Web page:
All of the answers refer to older versions of bash_completion, and are irrelevant for recent bash_completion.

Modern bash_completion moved most of the completion files to /usr/share/bash-completion/completions by default, check the path on your system by running

# pkg-config --variable=completionsdir bash-completion

There are many files in there, one for each command, but that is not a problem, since they are loaded on demand the first time you use completion with each command. The old /etc/bash_completion.d is still supported for compatibility, and all files from there are loaded when bash_completion starts.

# pkg-config --variable=compatdir bash-completion

Use this script to check if there are any stale files left in the old dir.

COMPLETIONS_DIR="$(pkg-config --variable=completionsdir bash-completion)"
COMPAT_DIR="$(pkg-config --variable=compatdir bash-completion)"
for file in "${COMPLETIONS_DIR}"/*; do
    [ -f "$file" ] && printf '%s\n' $file

It prints the list of files in compat dir that are also present in the newer (on-demand) completions dir. Unless you have specific reasons to keep some of them, review, backup and remove all of those files.

As a result, the compat dir should be mostly empty.

Now, for the most interesting part - checking why bash startup is slow. If you just run bash, it will start a non-login, interactive shell - this one on Cygwin source /etc/bash.bashrc and then ~/.bashrc. This most likely doesn't include bash completion, unless you source it from one of rc files. If you run bash -l (bash --login), start Cygwin Terminal (depends on your cygwin.bat), or log in via SSH, it will start a login, interactive shell - which will source /etc/profile, ~/.bash_profile, and the aforementioned rc files. The /etc/profile script itself sources all executable .sh files in /etc/profile.d.

You can check how long each file takes to source. Find this code in /etc/profile:

for file in /etc/profile.d/*.$1; do
  [ -e "${file}" ] && . "${file}"

Back it up, then replace it with this:

for file in /etc/profile.d/*.$1; do
  TIMEFORMAT="%3lR ${file}"
  [ -e "${file}" ] && time . "${file}"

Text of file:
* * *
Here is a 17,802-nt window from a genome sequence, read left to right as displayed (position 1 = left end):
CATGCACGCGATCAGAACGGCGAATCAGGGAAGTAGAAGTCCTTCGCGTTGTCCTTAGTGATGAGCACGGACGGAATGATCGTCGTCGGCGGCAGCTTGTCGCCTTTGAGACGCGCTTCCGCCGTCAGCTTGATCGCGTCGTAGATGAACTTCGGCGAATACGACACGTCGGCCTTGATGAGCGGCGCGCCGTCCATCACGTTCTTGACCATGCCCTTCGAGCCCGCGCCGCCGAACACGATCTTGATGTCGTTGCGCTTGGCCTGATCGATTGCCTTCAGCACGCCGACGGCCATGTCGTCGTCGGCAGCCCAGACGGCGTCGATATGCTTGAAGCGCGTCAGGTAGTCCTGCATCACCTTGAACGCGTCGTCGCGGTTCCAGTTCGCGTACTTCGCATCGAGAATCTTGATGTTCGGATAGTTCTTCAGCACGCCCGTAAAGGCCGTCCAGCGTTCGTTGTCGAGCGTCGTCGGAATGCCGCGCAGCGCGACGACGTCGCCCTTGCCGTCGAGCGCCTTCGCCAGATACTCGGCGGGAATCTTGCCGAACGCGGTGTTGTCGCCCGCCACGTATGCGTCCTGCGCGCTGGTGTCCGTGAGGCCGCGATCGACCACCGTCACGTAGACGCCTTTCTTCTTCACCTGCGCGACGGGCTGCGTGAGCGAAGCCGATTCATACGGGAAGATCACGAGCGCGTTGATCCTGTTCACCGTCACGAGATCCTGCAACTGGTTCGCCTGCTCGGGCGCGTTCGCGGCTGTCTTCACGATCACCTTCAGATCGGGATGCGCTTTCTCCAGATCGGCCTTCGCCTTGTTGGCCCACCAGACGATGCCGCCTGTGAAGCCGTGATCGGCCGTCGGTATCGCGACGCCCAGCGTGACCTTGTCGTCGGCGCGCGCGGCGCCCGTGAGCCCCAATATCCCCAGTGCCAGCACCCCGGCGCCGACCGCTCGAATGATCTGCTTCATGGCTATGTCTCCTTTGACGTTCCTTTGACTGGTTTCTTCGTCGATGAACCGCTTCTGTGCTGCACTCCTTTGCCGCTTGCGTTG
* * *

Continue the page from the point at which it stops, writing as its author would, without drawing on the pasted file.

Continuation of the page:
Start bash and you will see how long each file took. Investigate files that take a significant amount of time. In my case, it was bash_completion.sh and fzf.sh (fzf is fuzzy finder, a really nice complement to bash_completion). Now the choice is to disable it or investigate further. Since I wanted to keep using fzf shortcuts in bash, I investigated, found the source of the slowdown, optimized it, and submitted my patch to fzf's repo (hopefully it will be accepted).

Now for the biggest time spender - bash_completion.sh. Basically that script sources /usr/share/bash-completion/bash_completion. I backed up that file, then edited it. On the last page there is for loop that sources all the files in compat dir - /etc/bash_completion.d. Again, I added TIMEFORMAT and time, and saw which script was causing the slow starting. It was zzz-fzf (fzf package). I investigated and found a subshell ($()) being executed multiple times in a for loop, rewrote that part without using a subshell, making the script work quickly. I already submitted my patch to fzf's repo.

The biggest reason for all these slowdowns is: fork is not supported by Windows process model, Cygwin did a great job emulating it, but it's painfully slow compared to a real UNIX. A subshell or a pipeline that does very little work by itself spends most of it's execution time for fork-ing. E.g. compare the execution times of time echo msg (0.000s on my Cygwin) vs time echo $(echo msg) (0.042s on my Cygwin) - day and night. The echo command itself takes no appreciable time to execute, but creating a subshell is very expensive. On my Linux system, these commands take 0.000s and 0.001s respectively. Many packages Cygwin has are developed by people who use Linux or other UNIX, and can run on Cygwin unmodified. So naturally these devs feel free to use subshells, pipelines and other features wherever convenient, since they don't feel any significant performance hit on their system, but on Cygwin those shell scripts might run tens and hundreds of times slower.

Bottom line, if a shell script works slowly in Cygwin - try to locate the source of fork calls and rewrite the script to eliminate them as much as possible. E.g. cmd="$(printf "$1" "$2")" (uses one fork for subshell) can be replaced with printf -v cmd "$1" "$2".

Boy, it came out really long. Any people still reading up to here are real heros. Thanks :)


I know this is an old thread, but after a fresh install of Cygwin this week I'm still having this problem.